Deforestation and Climate Change

Deforestation and Climate Change

Reducing Carbon Emissions from Deforestation and Forest Degradation

The Fondazione Eni Enrico Mattei series on Economics, the Environment and Sustainable Development

Edited by Valentina Bosetti and Ruben Lubowski

Deforestation and forest degradation have long been recognized as environmental problems, with concerns over conservation of natural habitats and biological diversity capturing both scientific and public attention. More recently, the debate over tropical forest conservation has radically shifted to the approximately fifteen percent of global greenhouse gas emissions that are caused by deforestation and forest degradation, and to the potential synergies from integrating forest management with climate change policies.

Chapter 1: Deforestation and Emerging Greenhouse Gas Compliance Regimes: Toward a Global Environmental Law of Forests, Carbon and Climate Governance

William Boyd

Subjects: economics and finance, environmental economics, environment, climate change, environmental economics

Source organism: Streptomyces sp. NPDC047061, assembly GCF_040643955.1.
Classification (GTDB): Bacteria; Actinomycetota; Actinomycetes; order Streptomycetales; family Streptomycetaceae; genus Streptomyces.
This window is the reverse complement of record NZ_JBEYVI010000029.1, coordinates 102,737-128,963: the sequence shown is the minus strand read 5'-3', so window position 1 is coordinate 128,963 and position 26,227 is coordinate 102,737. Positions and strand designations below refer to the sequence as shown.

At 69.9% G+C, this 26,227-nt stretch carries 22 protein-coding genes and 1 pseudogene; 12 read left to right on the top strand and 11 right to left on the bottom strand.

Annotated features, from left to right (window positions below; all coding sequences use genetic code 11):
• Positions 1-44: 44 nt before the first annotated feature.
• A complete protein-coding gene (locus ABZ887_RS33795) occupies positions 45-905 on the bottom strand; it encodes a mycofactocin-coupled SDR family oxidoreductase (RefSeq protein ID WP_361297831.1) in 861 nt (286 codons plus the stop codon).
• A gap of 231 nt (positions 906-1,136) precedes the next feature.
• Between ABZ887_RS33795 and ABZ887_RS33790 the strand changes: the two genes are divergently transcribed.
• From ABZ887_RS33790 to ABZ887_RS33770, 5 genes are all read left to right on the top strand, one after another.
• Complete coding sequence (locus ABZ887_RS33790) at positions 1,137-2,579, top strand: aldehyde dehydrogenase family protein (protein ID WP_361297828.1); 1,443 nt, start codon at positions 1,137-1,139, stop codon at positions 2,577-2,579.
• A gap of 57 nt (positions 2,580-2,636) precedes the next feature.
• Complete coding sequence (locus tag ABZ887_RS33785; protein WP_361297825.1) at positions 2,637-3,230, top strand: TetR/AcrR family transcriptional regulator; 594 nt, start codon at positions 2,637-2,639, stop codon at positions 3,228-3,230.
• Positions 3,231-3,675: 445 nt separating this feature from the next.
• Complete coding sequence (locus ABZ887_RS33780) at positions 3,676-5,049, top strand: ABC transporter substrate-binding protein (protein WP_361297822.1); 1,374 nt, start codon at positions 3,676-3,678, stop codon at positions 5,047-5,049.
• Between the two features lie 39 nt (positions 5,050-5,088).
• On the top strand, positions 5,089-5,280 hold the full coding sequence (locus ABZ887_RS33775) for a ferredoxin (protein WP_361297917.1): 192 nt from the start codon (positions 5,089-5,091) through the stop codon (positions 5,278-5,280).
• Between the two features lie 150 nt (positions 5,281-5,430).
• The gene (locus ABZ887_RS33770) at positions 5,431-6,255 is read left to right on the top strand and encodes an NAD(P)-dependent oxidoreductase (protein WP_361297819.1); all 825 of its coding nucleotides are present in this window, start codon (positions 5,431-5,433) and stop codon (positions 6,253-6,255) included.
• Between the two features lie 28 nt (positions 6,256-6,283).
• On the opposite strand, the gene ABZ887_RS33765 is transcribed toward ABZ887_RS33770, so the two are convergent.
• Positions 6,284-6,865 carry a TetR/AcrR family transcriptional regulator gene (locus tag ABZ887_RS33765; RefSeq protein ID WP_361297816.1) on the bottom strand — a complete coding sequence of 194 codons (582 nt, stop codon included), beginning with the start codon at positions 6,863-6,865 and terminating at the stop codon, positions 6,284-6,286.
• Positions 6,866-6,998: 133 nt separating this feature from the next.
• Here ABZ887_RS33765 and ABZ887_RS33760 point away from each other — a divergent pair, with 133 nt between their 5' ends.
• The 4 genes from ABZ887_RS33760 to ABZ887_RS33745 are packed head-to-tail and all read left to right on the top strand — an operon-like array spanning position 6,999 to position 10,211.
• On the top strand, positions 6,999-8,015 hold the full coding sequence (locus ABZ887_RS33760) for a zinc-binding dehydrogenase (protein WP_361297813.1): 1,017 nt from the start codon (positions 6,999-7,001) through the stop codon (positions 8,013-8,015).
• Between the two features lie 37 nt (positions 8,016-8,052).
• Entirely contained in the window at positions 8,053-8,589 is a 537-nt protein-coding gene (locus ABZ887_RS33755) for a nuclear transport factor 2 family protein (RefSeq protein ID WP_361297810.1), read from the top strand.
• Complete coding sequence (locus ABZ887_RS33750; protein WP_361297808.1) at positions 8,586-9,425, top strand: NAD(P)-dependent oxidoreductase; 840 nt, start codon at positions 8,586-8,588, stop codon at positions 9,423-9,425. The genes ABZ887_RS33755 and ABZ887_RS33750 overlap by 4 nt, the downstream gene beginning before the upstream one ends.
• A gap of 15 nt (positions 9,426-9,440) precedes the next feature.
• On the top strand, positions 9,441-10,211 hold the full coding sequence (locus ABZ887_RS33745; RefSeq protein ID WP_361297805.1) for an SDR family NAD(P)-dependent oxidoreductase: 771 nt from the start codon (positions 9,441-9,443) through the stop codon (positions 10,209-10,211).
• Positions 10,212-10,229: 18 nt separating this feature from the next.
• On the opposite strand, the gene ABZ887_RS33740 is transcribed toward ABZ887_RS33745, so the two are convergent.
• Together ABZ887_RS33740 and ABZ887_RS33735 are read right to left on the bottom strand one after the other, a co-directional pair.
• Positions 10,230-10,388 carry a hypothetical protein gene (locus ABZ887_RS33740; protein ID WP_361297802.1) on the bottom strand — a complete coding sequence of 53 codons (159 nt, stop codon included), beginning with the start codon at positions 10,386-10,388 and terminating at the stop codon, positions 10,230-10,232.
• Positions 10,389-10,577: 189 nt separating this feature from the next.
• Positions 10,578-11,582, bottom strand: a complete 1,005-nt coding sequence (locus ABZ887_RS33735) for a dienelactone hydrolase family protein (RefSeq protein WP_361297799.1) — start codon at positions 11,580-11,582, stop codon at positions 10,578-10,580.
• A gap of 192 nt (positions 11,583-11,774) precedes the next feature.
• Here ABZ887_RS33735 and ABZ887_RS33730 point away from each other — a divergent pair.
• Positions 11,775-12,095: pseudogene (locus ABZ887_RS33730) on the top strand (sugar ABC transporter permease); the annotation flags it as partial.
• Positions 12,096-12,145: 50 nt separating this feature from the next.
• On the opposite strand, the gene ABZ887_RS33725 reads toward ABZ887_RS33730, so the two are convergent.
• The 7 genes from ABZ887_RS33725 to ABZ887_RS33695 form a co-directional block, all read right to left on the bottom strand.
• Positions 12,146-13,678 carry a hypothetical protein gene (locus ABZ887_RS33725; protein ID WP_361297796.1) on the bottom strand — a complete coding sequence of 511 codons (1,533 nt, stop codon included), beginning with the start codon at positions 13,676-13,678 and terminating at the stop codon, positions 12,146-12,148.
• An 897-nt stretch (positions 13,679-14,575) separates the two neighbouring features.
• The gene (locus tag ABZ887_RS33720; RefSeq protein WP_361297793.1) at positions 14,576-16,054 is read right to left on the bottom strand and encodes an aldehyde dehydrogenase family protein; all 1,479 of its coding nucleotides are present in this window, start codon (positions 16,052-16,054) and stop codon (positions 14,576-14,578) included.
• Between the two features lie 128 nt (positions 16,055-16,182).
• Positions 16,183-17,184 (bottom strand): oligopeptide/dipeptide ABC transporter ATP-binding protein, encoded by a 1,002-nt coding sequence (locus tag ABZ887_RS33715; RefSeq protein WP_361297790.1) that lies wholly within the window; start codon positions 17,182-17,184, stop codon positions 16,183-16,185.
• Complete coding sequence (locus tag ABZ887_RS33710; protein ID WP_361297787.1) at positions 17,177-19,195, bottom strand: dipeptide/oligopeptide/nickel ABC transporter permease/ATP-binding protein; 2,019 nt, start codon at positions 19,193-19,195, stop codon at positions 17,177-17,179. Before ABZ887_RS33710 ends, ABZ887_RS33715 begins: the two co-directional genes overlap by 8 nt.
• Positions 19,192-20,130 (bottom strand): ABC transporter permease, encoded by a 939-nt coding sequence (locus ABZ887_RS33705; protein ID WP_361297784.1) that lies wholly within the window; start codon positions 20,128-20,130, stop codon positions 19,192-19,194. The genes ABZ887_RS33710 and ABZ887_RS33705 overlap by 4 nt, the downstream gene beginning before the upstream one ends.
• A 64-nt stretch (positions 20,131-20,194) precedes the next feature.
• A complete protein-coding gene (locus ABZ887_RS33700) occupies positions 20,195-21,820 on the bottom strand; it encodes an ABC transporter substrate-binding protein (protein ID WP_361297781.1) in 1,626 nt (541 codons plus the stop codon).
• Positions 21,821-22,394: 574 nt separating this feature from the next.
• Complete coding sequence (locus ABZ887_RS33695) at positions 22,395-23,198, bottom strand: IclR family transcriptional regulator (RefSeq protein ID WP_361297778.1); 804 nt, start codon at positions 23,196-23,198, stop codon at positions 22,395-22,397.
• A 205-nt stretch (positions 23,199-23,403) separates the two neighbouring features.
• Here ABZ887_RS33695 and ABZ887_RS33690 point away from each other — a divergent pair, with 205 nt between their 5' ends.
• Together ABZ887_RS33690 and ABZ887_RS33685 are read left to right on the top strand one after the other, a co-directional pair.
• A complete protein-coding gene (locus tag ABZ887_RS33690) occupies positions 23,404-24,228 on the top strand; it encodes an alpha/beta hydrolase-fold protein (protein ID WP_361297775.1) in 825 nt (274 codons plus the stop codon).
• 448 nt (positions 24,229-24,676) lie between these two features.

William Boyd INTRODUCTION Efforts to include emissions from deforestation and forest degradation in climate policy have gained considerable traction in recent years at multiple levels of governance. With mounting evidence that we cannot stabilize atmospheric CO2 at a safe level without addressing emissions from the forest sector, policymakers are actively seeking ways to integrate international forest carbon into existing and emerging GHG compliance regimes.1 Since 2005, for example, there has been a concerted effort in the UN climate negotiations to integrate Reduced Emissions from Deforestation and forest Degradation (REDD) and other forest carbon activities into a post-2012 climate treaty.2 In the United States, international forest carbon is also gaining traction in debates regarding the design of national and sub-national compliance regimes. Indeed, leading legislative proposals for a federal capand-trade system introduced in the US Congress over the last several years have included robust provisions for international forest carbon.3 Likewise, California and other states are actively exploring ways to include international forest carbon in their own GHG compliance regimes.4 To be sure, there is still much work to be done to integrate deforestation (and other international forest carbon activities) into climate change policy. Key issues in need of resolution include the coverage of forest carbon activities (i.e., deforestation only or the full range of forest carbon); the appropriate policy mechanism for recognizing and crediting forest carbon (fund- and/or market-based approaches); quantitative and qualitative limits for forest carbon offsets; methodologies for measuring, reporting and 1 Deforestation and Climate Change 27/05/2010 11.14 Chap....

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